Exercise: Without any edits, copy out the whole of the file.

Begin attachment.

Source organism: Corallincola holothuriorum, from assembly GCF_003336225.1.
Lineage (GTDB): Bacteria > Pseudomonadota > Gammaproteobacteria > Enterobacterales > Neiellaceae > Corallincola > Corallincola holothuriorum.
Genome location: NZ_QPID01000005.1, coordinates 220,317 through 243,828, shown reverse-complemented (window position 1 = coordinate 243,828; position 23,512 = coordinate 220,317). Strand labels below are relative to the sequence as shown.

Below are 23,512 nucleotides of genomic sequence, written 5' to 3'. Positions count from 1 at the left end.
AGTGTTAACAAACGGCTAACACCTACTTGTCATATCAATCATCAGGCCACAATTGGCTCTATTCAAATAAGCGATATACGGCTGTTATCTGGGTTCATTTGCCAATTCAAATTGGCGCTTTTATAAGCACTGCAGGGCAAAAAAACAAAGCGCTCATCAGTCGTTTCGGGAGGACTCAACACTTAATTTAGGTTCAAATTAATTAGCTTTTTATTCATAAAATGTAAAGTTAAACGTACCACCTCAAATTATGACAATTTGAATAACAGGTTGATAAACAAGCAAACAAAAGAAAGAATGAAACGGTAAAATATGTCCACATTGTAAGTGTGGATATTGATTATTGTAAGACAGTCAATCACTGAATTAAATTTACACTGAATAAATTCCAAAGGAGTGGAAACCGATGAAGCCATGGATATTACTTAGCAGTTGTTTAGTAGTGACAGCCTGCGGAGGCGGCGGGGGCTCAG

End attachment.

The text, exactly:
Source organism: Corallincola holothuriorum, from assembly GCF_003336225.1.
Lineage (GTDB): Bacteria > Pseudomonadota > Gammaproteobacteria > Enterobacterales > Neiellaceae > Corallincola > Corallincola holothuriorum.
Genome location: NZ_QPID01000005.1, coordinates 220,317 through 243,828, shown reverse-complemented (window position 1 = coordinate 243,828; position 23,512 = coordinate 220,317). Strand labels below are relative to the sequence as shown.

Below are 23,512 nucleotides of genomic sequence, written 5' to 3'. Positions count from 1 at the left end.
AGTGTTAACAAACGGCTAACACCTACTTGTCATATCAATCATCAGGCCACAATTGGCTCTATTCAAATAAGCGATATACGGCTGTTATCTGGGTTCATTTGCCAATTCAAATTGGCGCTTTTATAAGCACTGCAGGGCAAAAAAACAAAGCGCTCATCAGTCGTTTCGGGAGGACTCAACACTTAATTTAGGTTCAAATTAATTAGCTTTTTATTCATAAAATGTAAAGTTAAACGTACCACCTCAAATTATGACAATTTGAATAACAGGTTGATAAACAAGCAAACAAAAGAAAGAATGAAACGGTAAAATATGTCCACATTGTAAGTGTGGATATTGATTATTGTAAGACAGTCAATCACTGAATTAAATTTACACTGAATAAATTCCAAAGGAGTGGAAACCGATGAAGCCATGGATATTACTTAGCAGTTGTTTAGTAGTGACAGCCTGCGGAGGCGGCGGGGGCTCAG